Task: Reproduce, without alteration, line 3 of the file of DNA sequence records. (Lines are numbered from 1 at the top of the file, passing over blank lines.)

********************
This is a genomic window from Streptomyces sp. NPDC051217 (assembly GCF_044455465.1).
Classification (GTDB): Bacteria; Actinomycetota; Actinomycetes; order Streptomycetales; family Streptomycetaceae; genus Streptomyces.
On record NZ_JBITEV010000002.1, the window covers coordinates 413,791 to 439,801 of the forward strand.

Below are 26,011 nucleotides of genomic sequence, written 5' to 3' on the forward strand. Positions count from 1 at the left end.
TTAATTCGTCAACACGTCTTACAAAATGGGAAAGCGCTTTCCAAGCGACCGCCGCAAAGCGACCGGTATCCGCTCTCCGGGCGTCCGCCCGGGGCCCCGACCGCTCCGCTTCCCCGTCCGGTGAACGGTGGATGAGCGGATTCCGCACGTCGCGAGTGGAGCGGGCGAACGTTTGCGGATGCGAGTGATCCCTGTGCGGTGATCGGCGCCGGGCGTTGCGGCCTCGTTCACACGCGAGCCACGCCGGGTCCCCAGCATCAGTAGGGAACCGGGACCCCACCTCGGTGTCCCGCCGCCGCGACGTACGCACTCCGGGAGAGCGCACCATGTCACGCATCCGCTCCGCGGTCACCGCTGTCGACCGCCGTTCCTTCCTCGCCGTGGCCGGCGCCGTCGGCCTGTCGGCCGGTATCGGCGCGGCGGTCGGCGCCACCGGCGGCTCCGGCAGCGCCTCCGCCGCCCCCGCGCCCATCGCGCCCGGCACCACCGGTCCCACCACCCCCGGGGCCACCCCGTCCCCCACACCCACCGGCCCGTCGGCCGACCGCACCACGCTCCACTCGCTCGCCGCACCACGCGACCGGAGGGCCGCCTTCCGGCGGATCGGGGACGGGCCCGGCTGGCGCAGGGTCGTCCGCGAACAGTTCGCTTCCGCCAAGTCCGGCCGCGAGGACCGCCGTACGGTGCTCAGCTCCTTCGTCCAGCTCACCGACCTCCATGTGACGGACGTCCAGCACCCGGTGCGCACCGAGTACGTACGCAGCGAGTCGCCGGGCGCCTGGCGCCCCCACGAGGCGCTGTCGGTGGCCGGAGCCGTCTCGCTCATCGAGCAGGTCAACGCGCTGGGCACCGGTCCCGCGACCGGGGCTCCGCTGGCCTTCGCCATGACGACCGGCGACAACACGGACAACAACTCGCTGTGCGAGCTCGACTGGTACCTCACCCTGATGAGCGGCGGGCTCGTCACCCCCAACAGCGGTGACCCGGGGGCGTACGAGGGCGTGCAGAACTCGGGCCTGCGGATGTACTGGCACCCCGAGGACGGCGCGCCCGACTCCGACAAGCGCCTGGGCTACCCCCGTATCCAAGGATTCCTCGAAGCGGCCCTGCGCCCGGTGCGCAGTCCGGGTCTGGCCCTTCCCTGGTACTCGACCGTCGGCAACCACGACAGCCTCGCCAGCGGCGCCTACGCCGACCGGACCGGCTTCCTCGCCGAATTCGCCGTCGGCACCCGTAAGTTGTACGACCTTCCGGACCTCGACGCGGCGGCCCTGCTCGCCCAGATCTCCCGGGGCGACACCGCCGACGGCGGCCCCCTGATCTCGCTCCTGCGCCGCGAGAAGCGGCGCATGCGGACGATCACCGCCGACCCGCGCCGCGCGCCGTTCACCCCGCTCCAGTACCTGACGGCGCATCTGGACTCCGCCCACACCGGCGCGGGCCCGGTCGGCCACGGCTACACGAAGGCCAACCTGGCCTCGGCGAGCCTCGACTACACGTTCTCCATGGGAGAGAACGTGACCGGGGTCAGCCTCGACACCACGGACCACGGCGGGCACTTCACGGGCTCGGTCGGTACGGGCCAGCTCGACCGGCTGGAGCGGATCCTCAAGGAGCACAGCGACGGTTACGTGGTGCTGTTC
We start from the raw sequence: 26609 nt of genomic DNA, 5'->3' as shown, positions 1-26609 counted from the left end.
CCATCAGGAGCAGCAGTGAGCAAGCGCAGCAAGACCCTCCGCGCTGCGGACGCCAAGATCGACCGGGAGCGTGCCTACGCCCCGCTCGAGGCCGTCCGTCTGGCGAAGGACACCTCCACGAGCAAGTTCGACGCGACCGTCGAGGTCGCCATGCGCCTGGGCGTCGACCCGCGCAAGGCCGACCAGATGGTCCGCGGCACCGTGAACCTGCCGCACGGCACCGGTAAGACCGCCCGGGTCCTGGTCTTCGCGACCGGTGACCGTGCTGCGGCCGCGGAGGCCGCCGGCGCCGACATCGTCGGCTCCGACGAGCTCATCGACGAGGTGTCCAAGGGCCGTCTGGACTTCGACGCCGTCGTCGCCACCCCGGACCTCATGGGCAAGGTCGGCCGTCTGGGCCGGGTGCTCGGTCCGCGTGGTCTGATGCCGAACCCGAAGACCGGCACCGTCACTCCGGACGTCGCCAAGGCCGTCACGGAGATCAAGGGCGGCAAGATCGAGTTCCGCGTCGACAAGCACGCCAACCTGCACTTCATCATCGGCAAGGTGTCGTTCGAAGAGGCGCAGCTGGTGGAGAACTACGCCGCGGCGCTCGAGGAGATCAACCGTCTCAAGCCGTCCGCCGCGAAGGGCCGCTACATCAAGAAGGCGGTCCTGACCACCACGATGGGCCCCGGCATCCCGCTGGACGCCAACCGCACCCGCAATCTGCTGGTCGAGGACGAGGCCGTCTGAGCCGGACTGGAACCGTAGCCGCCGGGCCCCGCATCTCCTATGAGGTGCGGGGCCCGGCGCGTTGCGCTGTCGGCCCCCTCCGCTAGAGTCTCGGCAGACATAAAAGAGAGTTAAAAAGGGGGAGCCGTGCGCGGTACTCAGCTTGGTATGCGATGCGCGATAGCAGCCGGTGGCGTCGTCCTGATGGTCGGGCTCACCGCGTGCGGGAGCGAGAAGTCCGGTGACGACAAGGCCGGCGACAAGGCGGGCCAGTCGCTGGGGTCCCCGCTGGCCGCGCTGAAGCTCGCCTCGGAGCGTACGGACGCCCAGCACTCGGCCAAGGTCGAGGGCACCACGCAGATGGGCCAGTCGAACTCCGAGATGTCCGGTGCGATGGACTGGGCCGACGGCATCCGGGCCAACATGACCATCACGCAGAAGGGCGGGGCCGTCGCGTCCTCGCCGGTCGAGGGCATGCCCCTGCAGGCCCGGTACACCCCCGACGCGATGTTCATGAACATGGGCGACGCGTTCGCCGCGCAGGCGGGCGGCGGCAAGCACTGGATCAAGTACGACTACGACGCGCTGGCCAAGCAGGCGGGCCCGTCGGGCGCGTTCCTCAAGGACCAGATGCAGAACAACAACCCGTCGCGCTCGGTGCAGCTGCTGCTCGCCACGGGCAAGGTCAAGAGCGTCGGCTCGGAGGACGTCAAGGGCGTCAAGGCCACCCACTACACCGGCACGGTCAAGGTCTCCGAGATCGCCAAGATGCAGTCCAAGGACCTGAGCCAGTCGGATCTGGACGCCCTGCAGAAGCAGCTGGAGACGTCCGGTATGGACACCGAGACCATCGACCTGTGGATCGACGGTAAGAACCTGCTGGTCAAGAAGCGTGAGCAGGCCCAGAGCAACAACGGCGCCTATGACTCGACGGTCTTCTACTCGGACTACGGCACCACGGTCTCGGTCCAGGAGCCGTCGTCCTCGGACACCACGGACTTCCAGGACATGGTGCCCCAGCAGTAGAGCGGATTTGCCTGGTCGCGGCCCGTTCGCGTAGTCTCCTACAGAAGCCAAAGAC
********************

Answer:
On record NZ_JBITEV010000002.1, the window covers coordinates 413,791 to 439,801 of the forward strand.